Radical Beauty
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Radical Beauty

Insights into the connected worlds of math and art.

Radical Beauty
Studio Place Arts

This weekend, my boyfriend and I went to see 1-2-3-Φ: Math and Art, “a group exhibit about the inspiration of mathematical concepts in art” at Studio Place Arts in Barre, Vermont. Though the map between art and math may not be a simple linear transformation, the fields connect in a variety of ways. While the definition of art is complex and necessarily vague, for the sake of simplicity, this article is going to focus on traditional visual medium art such as prints, paintings, and sculptures.

Mathematical principles have always played a prime importance in creating art. Symmetry, angles and curves show simple math concepts important to art. The idea of linear perspective allowed for depth and increased realism that revolutionized European painting between the Middle Ages and the Renaissance. More unique math, such as the Golden Ratio, have been seen in many classic works, such as the Mona Lisa.

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The Golden Ratio is an irrational number defined by if a line is divided into segments a and b, the ratio of (a+b)/a is equal to the ratio of a/b. Though it is unclear whether it has always been intentionally used by artists, the Golden Ratio has been seen in the works of artists from Da Vinci to Salvador Dali.

Beyond being just a tool used by artists, math can be a source of inspiration and art itself. From the Math and Art exhibit at Studio Place Arts, the work “Duals” by Robert Fathauer shows the relationship between cubes and octahedrons. Cubes and octahedrons form a polyhedron pair in geometry known as a dual, where the vertices of one shape correspond to the center of each face of the other.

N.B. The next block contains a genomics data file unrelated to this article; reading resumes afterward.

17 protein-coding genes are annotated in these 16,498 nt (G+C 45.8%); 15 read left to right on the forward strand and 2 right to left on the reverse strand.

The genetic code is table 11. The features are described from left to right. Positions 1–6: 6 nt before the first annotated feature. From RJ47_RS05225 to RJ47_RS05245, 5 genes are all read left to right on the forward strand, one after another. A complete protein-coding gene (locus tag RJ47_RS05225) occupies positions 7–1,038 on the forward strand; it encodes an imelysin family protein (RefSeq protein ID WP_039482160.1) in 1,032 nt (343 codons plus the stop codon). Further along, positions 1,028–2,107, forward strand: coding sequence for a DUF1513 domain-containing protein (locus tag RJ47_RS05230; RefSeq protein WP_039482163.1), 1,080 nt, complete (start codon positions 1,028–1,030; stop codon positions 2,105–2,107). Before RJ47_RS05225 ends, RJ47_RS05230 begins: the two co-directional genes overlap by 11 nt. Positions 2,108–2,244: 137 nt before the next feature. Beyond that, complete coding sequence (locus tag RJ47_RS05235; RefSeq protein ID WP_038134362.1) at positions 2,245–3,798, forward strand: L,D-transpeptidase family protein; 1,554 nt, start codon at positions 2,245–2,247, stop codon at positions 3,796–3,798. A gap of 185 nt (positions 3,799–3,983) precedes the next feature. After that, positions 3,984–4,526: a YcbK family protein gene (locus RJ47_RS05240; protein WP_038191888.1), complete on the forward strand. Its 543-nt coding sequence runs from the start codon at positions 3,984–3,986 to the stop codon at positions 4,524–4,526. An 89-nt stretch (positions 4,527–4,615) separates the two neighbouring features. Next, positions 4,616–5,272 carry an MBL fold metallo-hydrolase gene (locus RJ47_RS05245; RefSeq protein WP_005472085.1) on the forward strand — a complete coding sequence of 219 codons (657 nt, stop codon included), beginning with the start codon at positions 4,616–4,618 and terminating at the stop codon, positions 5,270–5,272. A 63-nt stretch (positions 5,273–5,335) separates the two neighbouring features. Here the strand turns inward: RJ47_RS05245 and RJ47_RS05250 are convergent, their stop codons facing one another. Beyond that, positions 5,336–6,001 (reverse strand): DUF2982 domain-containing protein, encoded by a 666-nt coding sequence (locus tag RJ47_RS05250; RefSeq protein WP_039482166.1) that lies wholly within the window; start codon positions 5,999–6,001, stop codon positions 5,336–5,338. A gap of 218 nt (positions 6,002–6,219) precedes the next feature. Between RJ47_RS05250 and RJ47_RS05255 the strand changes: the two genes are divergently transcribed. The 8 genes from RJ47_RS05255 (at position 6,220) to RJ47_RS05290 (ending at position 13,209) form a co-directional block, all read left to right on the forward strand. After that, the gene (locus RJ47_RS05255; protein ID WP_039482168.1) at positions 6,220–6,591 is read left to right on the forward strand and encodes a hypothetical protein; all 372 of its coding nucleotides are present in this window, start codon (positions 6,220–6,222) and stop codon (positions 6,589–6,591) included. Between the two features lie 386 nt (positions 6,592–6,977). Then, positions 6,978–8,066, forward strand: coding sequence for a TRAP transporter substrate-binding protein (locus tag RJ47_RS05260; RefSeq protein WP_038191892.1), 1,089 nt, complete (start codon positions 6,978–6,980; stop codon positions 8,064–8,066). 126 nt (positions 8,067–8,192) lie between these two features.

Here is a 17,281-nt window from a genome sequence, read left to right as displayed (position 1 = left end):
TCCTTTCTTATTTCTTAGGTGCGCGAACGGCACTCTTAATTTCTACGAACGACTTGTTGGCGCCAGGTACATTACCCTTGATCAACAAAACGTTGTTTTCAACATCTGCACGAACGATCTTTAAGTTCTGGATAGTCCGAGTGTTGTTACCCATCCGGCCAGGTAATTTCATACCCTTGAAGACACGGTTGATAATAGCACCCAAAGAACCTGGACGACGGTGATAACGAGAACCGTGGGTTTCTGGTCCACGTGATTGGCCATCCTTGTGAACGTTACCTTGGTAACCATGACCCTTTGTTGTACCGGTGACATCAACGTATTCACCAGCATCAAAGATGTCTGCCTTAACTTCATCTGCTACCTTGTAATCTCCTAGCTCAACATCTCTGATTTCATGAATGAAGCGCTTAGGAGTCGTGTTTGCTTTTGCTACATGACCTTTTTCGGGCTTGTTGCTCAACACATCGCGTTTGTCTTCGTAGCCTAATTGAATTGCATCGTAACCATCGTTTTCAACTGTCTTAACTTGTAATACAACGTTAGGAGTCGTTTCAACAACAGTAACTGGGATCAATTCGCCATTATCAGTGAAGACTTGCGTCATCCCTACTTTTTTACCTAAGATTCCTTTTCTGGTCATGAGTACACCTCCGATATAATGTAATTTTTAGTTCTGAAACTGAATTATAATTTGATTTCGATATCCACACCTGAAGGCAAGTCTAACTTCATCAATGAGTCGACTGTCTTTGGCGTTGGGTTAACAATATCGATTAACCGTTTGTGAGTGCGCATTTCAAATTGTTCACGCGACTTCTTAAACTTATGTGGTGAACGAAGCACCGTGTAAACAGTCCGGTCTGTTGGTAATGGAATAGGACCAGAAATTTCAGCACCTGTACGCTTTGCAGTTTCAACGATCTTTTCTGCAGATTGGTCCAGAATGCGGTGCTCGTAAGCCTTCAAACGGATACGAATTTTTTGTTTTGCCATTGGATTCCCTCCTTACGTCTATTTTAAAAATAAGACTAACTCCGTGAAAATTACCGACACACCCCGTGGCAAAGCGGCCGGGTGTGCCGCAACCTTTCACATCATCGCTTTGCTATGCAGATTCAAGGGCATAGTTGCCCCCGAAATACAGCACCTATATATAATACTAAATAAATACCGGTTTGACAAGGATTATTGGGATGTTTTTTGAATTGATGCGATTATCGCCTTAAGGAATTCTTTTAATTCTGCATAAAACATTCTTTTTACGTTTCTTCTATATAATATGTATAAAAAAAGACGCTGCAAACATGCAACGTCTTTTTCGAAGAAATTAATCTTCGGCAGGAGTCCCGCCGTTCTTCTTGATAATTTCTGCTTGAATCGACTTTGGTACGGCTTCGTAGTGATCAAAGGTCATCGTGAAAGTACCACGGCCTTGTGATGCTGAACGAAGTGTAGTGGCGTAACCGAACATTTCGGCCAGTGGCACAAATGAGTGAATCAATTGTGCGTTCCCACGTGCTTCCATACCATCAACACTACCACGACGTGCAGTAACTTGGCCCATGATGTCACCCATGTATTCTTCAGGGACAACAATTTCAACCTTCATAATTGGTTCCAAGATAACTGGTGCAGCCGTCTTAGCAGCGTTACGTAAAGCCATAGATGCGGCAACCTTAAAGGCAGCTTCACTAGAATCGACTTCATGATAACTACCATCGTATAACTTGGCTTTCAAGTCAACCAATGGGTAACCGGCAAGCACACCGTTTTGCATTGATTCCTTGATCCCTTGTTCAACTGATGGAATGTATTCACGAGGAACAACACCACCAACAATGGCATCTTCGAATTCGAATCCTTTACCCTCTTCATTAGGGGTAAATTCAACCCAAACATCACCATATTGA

The representation of this elegant geometric relationship creates a modern art piece that emphasizes the initial values of minimalism in broadening the definition of art.

Continuing with geometry, it would be irrational to talk about math art and not discuss fractals. Fractals are complex patterns that are self-similar across many scales, creating what is essentially a never ending design. Fractal patterns are extremely common in nature, from the branching of trees to the divergence of rivers into tributaries. In looking at fractals, math can replicate the art we see in our world, while also creating fantastic abstract art, such as prints of the Mandelbrot set.

The fractal of the Mandelbrot set is generated from visualizing the solution to specific function. Visualizations of mathematical solutions can create stunning pieces of art, such as “Manifold” by University of Vermont math professor Greg Warrington.

On his webpage, Professor Warrington provides the description

The Kazhdan-Lusztig polynomials are a particularly rich family of polynomials arising from representation theory and the geometry of the flag manifold that I am attempting to understand combinatorially. This image depicts the reciprocals of the roots of the 726,636 distinct Kazhdan-Lusztig polynomials associated to the exceptional Coxeter group H_4. The positive x-axis is pointing directly up. Shading is derived from the density of roots.

While difficult to understand, the image rendered from associating colors to associated solutions is beautiful. The math behind the print’s creation only adds depth to the visual. Solely as a piece of art, in my un-scholarly opinion, “Manifold” has a haunting naturalism to it, evoking thoughts of both the ocean and flight, while moody colors and vaguely fingerprint-like fringes add to the sense of opacity. Understanding the math behind the image adds a sense of intellectualism and reason. Playing against the initial visual response of the art, the cognitive understanding works to create a richer experience of the work.

Math and art often seem like two completely opposing things. But when looking at the universe, they are constantly intertwining. Though not always necessary in finding joy in each of the subjects, having an understanding and appreciation for both can create a much fuller beauty.

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This article has not been reviewed by Odyssey HQ and solely reflects the ideas and opinions of the creator.

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